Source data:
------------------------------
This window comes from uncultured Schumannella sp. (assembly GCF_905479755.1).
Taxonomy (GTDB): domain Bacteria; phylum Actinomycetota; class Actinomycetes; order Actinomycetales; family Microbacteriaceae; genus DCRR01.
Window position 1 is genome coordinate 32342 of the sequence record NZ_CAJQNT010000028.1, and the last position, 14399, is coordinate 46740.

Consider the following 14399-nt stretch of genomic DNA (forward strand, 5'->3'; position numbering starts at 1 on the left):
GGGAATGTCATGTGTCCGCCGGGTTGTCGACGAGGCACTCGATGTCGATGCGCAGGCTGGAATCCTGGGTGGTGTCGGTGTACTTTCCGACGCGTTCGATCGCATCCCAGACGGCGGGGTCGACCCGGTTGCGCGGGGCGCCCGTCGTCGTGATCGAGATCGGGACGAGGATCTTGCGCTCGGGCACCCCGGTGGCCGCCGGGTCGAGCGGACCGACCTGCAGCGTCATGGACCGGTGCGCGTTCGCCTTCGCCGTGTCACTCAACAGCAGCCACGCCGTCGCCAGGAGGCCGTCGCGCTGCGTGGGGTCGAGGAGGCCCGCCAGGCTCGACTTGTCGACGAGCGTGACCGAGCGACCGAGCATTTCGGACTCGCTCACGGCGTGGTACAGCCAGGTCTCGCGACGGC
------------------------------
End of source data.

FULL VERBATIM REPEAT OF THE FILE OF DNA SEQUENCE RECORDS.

This window comes from uncultured Schumannella sp. (assembly GCF_905479755.1).
Taxonomy (GTDB): domain Bacteria; phylum Actinomycetota; class Actinomycetes; order Actinomycetales; family Microbacteriaceae; genus DCRR01.
Window position 1 is genome coordinate 32342 of the sequence record NZ_CAJQNT010000028.1, and the last position, 14399, is coordinate 46740.

Consider the following 14399-nt stretch of genomic DNA (forward strand, 5'->3'; position numbering starts at 1 on the left):
GGGAATGTCATGTGTCCGCCGGGTTGTCGACGAGGCACTCGATGTCGATGCGCAGGCTGGAATCCTGGGTGGTGTCGGTGTACTTTCCGACGCGTTCGATCGCATCCCAGACGGCGGGGTCGACCCGGTTGCGCGGGGCGCCCGTCGTCGTGATCGAGATCGGGACGAGGATCTTGCGCTCGGGCACCCCGGTGGCCGCCGGGTCGAGCGGACCGACCTGCAGCGTCATGGACCGGTGCGCGTTCGCCTTCGCCGTGTCACTCAACAGCAGCCACGCCGTCGCCAGGAGGCCGTCGCGCTGCGTGGGGTCGAGGAGGCCCGCCAGGCTCGACTTGTCGACGAGCGTGACCGAGCGACCGAGCATTTCGGACTCGCTCACGGCGTGGTACAGCCAGGTCTCGCGACGGC